4. I worked 20 years(1972-1991) in the private sector in construction and as a heavy equipment operator. This is not easy work and it took a lot of my time traveling to and from jobs. I started working for the Colorado department of Corrections in 1991 to 2016. I am now retired from the prison system and was told that I will not receive all my S.S. benefit that I earned due to WEP & GPO. I worked hard for the small S.S. benefits I should receive but, because I worked for the Sate of Colorado, I do not get it. I am loosing $381.00 a month due to WEP & GPO. As a retiree and not getting any raises, I was counting on my S.S. benefits that I earned to help me make ends meet. I need the benefits I earned. It is only fair.

    • Jim:
      AMAC has been advocating for Social Security changes for many years, and has been resolute in calling lawmakers’ attention to the need for (1) changes to address the long-term solvency problem facing the program, and (2) formula adjustments that can achieve better equalization of benefits for all beneficiaries. In fact, in an earlier edition of AMAC’s Social Security Guarantee Act, we supported complete repeal of both WEP and GPO as part of a compromise that would promise long-term solvency. This latter point was dropped from the Guarantee framework, along with several other adjustments that we feel are appropriate. Despite their removal from the current proposal now being advocated, AMAC continues to collect supporting commentary for use in the future when negotiations unfold. In other words, we haven’t given up, but we well recognize that these types of adjustments must be offset by savings or income improvements in other areas of Social Security reform.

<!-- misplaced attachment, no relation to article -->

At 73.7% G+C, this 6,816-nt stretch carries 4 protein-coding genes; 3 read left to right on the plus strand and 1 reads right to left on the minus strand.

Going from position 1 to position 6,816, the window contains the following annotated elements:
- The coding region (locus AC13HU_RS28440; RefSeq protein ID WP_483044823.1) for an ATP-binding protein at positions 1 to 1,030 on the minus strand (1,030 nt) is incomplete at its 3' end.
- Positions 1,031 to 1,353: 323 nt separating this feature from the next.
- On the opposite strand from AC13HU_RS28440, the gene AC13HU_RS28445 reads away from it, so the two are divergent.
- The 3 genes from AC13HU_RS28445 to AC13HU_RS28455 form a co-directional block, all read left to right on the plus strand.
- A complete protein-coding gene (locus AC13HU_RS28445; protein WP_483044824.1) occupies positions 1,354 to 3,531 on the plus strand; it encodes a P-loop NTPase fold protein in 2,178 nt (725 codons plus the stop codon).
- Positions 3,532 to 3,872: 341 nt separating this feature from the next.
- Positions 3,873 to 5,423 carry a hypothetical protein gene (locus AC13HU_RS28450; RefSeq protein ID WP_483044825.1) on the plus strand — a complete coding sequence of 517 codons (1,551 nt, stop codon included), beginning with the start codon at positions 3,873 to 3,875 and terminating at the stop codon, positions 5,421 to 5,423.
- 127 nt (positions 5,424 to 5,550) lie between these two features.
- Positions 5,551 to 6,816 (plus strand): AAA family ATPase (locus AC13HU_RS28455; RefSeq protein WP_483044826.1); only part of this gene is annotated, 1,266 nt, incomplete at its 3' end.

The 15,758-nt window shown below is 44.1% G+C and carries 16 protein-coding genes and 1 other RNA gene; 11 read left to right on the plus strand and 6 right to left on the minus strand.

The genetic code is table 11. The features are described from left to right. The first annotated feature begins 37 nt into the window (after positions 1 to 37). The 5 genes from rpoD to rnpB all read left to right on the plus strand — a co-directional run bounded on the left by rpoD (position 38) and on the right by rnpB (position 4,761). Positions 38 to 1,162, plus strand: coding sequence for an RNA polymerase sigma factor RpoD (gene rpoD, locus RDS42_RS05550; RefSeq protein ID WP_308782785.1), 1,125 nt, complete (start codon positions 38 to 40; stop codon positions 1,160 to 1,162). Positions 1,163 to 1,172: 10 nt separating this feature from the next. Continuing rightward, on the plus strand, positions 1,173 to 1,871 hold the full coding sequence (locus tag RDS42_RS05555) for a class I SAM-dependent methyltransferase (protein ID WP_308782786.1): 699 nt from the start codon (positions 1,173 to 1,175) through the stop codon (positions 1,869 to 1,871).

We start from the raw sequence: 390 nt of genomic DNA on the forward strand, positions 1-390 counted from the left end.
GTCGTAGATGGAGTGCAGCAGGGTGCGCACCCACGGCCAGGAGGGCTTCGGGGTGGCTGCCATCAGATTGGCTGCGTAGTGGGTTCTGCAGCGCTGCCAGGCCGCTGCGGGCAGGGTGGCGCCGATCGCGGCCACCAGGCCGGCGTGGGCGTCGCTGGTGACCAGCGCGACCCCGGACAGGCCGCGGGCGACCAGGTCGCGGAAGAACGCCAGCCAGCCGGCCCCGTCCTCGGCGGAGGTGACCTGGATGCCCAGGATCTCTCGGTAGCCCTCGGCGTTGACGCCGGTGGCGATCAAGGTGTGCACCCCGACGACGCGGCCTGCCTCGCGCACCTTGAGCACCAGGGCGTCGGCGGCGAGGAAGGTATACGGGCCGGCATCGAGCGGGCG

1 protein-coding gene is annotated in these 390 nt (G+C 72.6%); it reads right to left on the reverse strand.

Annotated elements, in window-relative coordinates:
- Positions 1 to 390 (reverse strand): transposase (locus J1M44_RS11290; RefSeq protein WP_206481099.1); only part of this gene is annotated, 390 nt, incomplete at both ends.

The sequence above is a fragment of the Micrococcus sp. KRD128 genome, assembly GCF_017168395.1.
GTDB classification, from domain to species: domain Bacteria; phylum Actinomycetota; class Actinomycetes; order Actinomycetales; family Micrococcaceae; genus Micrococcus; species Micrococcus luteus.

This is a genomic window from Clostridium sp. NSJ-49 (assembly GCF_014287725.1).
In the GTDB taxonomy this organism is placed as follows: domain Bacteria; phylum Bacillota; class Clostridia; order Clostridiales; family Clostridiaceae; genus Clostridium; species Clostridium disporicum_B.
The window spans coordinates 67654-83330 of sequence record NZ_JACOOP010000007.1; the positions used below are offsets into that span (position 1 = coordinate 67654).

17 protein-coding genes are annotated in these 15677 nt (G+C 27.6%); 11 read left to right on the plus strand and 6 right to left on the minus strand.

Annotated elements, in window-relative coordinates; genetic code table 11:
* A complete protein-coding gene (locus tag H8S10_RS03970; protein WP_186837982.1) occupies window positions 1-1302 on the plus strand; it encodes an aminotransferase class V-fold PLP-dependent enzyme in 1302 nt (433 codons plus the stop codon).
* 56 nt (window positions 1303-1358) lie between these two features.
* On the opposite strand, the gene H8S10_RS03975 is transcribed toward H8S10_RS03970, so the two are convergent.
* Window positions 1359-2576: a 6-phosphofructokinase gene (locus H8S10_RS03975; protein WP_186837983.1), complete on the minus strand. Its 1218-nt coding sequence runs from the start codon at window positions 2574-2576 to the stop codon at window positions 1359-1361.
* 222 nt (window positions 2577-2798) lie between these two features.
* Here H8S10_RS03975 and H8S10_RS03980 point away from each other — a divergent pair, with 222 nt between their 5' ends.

In the meantime, thanks again for your thoughts, we sincerely appreciate hearing from our readers.

      Gerry Hafer
      AMAC Foundation, Inc.

      Notice: The opinions and interpretations expressed in this message are the viewpoints of the message’s author, a trained advisor accredited under the National Social Security Advisors program of the National Social Security Association, LLC (NSSA). The author, the NSSA, and the AMAC Foundation are not affiliated with or endorsed by the United States Government, the Social Security Administration, or any other state government.

  5. My Professional Career was in Education. I worked at Texas A&M University for nine years and paid both Social Security and Texas Teacher Retirement. Also, I served 11 years as an elected Justice Peace on which I paid Social Security. Because I am eligible for Social Security, I only get 55% of what I am eligible because of the WEP Provision.
    I am currently retired after working 56 years in various fields of Education, and I would gladly support your efforts to enact H.R. 6933. Thank You for your dedicated service to our country.